10. Interpretive reading examples • may be simple e.g. ……..IF S. aureus is resistant to oxacillin or cefoxitin Resistance mechanism PBP2’ mediated by mecA THEN report resistant to all β-lactams • or more complicated e.g.……IF Enterobacteriaceae intermediate to tobramycin, resistant to gentamicin and susceptible to amikacin • Resistance mechanism ANT(2”) enzyme - may be low expression and isolates may have decreased susceptibility to tobramycin. • THEN report resistant to tobramycin

  11. Actions indicated by expert rules • Recommendations on reporting • Inference of susceptibility • Editing of results from S to I or R, from I to R, but NEVER I or R to S • Suppression of results • Addition of comments • Advice on further tests • Advice on referral of isolates

  12. Requirements for use of expert rules in clinical laboratories • Identify the organism fully • May need to test an extended range of appropriate antibiotics • Access to a set of expert rules

  13. An “expert system” for susceptibility testing? Human experts are rare and are not available in most laboratories……..

  14. “Expert systems” for susceptibility testing are computer based programs for application of expert rules • Stand alone programs • Laboratory information systems • Programs linked to susceptibility testing devices and rules applied automatically to susceptibility results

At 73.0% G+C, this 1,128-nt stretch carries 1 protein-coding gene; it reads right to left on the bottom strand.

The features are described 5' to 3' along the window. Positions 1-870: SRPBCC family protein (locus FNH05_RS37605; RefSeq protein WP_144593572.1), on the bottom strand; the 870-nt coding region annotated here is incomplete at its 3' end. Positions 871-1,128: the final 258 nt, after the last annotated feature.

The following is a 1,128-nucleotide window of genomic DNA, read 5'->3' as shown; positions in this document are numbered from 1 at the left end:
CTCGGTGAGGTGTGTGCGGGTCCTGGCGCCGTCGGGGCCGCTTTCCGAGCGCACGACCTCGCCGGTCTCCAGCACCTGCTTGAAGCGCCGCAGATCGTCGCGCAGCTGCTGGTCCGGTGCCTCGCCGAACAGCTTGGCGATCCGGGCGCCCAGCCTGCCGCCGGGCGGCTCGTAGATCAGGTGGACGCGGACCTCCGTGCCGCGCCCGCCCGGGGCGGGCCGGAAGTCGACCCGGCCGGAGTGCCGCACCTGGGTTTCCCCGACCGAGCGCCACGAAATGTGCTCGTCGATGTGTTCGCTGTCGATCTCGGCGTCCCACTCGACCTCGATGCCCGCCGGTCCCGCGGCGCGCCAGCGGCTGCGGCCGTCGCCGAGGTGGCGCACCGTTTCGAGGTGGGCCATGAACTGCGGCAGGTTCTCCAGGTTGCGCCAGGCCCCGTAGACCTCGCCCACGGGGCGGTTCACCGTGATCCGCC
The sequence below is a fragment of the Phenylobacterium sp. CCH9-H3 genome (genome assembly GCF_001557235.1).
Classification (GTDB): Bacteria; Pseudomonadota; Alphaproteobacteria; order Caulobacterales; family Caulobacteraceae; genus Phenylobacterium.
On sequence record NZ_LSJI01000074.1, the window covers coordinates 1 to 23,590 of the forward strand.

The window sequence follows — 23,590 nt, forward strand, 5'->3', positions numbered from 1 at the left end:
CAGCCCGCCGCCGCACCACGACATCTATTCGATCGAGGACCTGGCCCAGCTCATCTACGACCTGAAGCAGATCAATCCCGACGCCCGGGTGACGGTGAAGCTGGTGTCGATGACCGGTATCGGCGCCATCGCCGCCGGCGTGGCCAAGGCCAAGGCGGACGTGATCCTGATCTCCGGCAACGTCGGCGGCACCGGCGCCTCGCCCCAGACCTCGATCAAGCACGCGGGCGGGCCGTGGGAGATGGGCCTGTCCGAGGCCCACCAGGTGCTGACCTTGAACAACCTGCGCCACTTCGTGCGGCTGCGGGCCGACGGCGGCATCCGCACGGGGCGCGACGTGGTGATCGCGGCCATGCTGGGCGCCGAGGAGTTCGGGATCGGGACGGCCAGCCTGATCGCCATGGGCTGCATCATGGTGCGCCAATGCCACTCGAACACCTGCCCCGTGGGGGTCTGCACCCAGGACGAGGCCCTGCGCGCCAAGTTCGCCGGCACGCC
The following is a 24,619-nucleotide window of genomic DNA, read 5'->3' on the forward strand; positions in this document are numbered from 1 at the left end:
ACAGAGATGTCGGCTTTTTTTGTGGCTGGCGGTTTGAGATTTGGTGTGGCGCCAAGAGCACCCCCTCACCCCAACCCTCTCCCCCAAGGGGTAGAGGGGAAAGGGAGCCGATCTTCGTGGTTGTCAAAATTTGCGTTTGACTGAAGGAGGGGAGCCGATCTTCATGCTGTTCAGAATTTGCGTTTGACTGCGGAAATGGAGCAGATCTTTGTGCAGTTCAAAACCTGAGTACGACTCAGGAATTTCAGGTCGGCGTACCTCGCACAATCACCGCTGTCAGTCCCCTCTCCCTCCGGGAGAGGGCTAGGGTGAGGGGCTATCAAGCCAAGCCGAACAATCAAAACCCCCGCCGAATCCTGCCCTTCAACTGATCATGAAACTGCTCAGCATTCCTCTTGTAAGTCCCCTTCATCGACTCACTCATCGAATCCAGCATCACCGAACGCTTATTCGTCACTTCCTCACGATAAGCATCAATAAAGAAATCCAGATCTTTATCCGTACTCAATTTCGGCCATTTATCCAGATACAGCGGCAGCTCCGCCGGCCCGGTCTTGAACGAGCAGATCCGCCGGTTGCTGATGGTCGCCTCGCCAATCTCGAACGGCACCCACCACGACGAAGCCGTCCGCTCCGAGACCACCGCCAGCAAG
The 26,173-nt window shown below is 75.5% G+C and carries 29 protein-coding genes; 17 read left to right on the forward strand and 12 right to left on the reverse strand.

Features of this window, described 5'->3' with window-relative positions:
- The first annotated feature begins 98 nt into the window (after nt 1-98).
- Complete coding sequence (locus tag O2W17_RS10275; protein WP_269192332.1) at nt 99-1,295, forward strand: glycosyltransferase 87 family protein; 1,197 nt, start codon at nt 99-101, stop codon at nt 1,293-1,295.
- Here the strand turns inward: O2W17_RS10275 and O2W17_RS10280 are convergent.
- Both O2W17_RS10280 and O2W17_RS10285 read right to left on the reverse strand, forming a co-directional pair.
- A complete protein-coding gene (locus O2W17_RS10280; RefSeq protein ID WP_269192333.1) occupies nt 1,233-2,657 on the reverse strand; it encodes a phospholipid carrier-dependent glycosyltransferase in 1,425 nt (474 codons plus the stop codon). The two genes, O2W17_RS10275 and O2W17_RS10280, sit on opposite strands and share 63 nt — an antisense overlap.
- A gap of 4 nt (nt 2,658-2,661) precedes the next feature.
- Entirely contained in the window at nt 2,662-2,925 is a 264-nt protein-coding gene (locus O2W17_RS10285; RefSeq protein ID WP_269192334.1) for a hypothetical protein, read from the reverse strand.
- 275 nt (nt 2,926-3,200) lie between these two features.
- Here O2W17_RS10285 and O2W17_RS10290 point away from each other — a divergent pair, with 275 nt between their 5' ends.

15. EUCAST expert rules • Written description of current expert rules • Comprehensive collection of rules brought together by an expert subcommittee • May be applied manually or incorporated into automated systems

  16. Development of EUCAST expert rules • First draft prepared by expert subcommittee • Consultation with EUCAST national breakpoint committees • Second draft for open consultation via EUCAST public website, EUCAST national breakpoint committees, EUCAST national representatives, industry networks and experts • Version 1 published April 2008 • Will need to be updated regularly and validated for EUCAST breakpoints

  17. Expert rules should be evidence based • Should be based on current evidence • Evidence should be published • Quality of evidence should be assessed • Exceptions should be noted

  18. Grading of evidence base for EUCAST Expert rules A There is clinical evidence that reporting the test result as susceptible leads to clinical failures. B Evidence is weak and based only on a few case reports or on experimental models. It is presumed that reporting the test result as susceptible may lead to clinical failures. C There is currently no clinical evidence, but microbiological data suggest that clinical use of the agent should be discouraged.

  19. Presentation of EUCAST expert rulesIntrinsic resistances

  20. Presentation of EUCAST expert rulesExceptional phenotypes

  21. Presentation of EUCAST expert rulesInterpretive reading rules for specific groups of organisms

  22. Expert rules • EUCAST expert rules are an up-to-date and comprehensive collection of accumulated knowledge of intrinsic resistances, exceptional phenotypes and interpretive reading • It is intended that the rules will be applied to routine antimicrobial susceptibility tests and will make a significant contribution to the quality of reported results